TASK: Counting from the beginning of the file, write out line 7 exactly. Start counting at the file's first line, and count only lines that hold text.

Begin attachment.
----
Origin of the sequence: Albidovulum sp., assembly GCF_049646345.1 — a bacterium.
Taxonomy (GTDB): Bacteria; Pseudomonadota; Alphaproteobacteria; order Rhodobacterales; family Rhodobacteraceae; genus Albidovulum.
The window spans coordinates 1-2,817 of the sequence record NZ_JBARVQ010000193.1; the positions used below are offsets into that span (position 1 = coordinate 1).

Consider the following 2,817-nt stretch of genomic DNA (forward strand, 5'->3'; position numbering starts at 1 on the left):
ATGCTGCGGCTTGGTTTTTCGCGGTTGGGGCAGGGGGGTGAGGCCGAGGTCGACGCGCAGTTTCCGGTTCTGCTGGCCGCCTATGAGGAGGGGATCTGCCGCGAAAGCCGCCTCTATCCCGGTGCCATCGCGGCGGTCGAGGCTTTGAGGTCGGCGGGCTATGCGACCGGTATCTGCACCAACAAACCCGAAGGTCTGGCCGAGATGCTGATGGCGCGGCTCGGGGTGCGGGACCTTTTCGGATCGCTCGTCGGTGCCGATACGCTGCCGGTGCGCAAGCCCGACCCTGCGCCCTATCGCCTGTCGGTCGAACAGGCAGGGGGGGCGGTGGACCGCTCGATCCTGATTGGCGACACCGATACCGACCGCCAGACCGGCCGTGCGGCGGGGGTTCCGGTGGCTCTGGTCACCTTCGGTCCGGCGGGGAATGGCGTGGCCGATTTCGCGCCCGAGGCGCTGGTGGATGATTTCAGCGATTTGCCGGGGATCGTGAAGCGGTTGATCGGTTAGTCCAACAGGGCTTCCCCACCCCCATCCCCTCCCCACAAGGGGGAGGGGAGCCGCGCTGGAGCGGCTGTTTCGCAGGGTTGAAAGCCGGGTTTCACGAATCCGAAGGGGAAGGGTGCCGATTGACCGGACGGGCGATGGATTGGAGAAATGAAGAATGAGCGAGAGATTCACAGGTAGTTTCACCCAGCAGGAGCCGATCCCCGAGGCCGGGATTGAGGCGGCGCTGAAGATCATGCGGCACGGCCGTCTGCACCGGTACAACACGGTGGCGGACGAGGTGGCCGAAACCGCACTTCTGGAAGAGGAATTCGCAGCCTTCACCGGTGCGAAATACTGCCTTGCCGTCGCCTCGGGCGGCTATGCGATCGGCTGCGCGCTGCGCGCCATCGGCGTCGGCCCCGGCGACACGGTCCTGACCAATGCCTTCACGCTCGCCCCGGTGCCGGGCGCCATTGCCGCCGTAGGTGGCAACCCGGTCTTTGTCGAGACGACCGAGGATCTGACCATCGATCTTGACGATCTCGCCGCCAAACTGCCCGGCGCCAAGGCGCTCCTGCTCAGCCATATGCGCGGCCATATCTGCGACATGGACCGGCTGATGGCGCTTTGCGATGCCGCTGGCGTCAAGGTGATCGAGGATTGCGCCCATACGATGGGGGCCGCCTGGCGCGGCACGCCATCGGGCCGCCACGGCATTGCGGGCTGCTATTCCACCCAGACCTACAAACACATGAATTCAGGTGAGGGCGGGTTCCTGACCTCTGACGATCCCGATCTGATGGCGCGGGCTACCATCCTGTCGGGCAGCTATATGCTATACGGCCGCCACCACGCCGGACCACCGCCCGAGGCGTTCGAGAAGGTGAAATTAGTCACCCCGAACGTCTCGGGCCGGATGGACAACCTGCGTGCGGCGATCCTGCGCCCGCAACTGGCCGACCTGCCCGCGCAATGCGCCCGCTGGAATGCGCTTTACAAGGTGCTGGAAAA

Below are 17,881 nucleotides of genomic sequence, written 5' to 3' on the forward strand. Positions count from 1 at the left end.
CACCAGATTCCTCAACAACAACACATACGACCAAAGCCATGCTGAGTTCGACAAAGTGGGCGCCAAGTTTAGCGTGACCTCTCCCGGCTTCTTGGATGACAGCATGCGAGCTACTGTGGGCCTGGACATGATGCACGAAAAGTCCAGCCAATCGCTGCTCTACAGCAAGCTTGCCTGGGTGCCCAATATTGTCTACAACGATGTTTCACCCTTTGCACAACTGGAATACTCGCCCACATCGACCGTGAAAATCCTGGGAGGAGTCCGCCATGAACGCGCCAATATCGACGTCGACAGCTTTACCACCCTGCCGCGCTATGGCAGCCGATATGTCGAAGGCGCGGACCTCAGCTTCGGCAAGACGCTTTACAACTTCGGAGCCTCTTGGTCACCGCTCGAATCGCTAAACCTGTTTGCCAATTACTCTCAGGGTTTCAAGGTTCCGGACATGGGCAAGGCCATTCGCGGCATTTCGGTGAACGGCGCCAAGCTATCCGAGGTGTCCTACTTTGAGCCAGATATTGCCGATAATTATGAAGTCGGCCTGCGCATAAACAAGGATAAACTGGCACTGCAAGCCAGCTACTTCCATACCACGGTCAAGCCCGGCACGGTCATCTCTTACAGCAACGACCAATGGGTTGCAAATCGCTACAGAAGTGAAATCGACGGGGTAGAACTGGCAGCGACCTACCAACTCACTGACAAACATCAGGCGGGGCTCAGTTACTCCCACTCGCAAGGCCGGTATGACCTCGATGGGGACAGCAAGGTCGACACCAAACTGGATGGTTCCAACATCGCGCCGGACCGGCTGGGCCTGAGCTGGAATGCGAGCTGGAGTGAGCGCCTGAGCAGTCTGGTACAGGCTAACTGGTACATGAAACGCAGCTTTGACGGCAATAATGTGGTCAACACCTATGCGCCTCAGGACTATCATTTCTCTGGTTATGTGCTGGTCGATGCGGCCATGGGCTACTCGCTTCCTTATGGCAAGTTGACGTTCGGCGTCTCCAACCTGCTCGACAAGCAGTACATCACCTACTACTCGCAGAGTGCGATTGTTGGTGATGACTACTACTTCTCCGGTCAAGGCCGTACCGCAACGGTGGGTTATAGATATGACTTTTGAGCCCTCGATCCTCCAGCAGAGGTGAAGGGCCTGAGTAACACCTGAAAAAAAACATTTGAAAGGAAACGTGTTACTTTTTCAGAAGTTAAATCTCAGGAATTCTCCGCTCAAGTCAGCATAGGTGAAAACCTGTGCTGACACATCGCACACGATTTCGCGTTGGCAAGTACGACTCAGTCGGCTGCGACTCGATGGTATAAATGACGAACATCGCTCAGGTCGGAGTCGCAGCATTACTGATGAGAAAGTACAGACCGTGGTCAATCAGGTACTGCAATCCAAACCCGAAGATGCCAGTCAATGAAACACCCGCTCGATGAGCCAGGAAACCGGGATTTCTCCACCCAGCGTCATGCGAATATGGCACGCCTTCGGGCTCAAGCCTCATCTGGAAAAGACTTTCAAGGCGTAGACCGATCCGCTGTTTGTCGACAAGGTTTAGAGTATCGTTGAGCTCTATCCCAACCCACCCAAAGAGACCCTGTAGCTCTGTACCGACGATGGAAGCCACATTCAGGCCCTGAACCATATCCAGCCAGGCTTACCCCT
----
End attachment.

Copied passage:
CACCAGATTCCTCAACAACAACACATACGACCAAAGCCATGCTGAGTTCGACAAAGTGGGCGCCAAGTTTAGCGTGACCTCTCCCGGCTTCTTGGATGACAGCATGCGAGCTACTGTGGGCCTGGACATGATGCACGAAAAGTCCAGCCAATCGCTGCTCTACAGCAAGCTTGCCTGGGTGCCCAATATTGTCTACAACGATGTTTCACCCTTTGCACAACTGGAATACTCGCCCACATCGACCGTGAAAATCCTGGGAGGAGTCCGCCATGAACGCGCCAATATCGACGTCGACAGCTTTACCACCCTGCCGCGCTATGGCAGCCGATATGTCGAAGGCGCGGACCTCAGCTTCGGCAAGACGCTTTACAACTTCGGAGCCTCTTGGTCACCGCTCGAATCGCTAAACCTGTTTGCCAATTACTCTCAGGGTTTCAAGGTTCCGGACATGGGCAAGGCCATTCGCGGCATTTCGGTGAACGGCGCCAAGCTATCCGAGGTGTCCTACTTTGAGCCAGATATTGCCGATAATTATGAAGTCGGCCTGCGCATAAACAAGGATAAACTGGCACTGCAAGCCAGCTACTTCCATACCACGGTCAAGCCCGGCACGGTCATCTCTTACAGCAACGACCAATGGGTTGCAAATCGCTACAGAAGTGAAATCGACGGGGTAGAACTGGCAGCGACCTACCAACTCACTGACAAACATCAGGCGGGGCTCAGTTACTCCCACTCGCAAGGCCGGTATGACCTCGATGGGGACAGCAAGGTCGACACCAAACTGGATGGTTCCAACATCGCGCCGGACCGGCTGGGCCTGAGCTGGAATGCGAGCTGGAGTGAGCGCCTGAGCAGTCTGGTACAGGCTAACTGGTACATGAAACGCAGCTTTGACGGCAATAATGTGGTCAACACCTATGCGCCTCAGGACTATCATTTCTCTGGTTATGTGCTGGTCGATGCGGCCATGGGCTACTCGCTTCCTTATGGCAAGTTGACGTTCGGCGTCTCCAACCTGCTCGACAAGCAGTACATCACCTACTACTCGCAGAGTGCGATTGTTGGTGATGACTACTACTTCTCCGGTCAAGGCCGTACCGCAACGGTGGGTTATAGATATGACTTTTGAGCCCTCGATCCTCCAGCAGAGGTGAAGGGCCTGAGTAACACCTGAAAAAAAACATTTGAAAGGAAACGTGTTACTTTTTCAGAAGTTAAATCTCAGGAATTCTCCGCTCAAGTCAGCATAGGTGAAAACCTGTGCTGACACATCGCACACGATTTCGCGTTGGCAAGTACGACTCAGTCGGCTGCGACTCGATGGTATAAATGACGAACATCGCTCAGGTCGGAGTCGCAGCATTACTGATGAGAAAGTACAGACCGTGGTCAATCAGGTACTGCAATCCAAACCCGAAGATGCCAGTCAATGAAACACCCGCTCGATGAGCCAGGAAACCGGGATTTCTCCACCCAGCGTCATGCGAATATGGCACGCCTTCGGGCTCAAGCCTCATCTGGAAAAGACTTTCAAGGCGTAGACCGATCCGCTGTTTGTCGACAAGGTTTAGAGTATCGTTGAGCTCTATCCCAACCCACCCAAAGAGACCCTGTAGCTCTGTACCGACGATGGAAGCCACATTCAGGCCCTGAACCATATCCAGCCAGGCTTACCCCT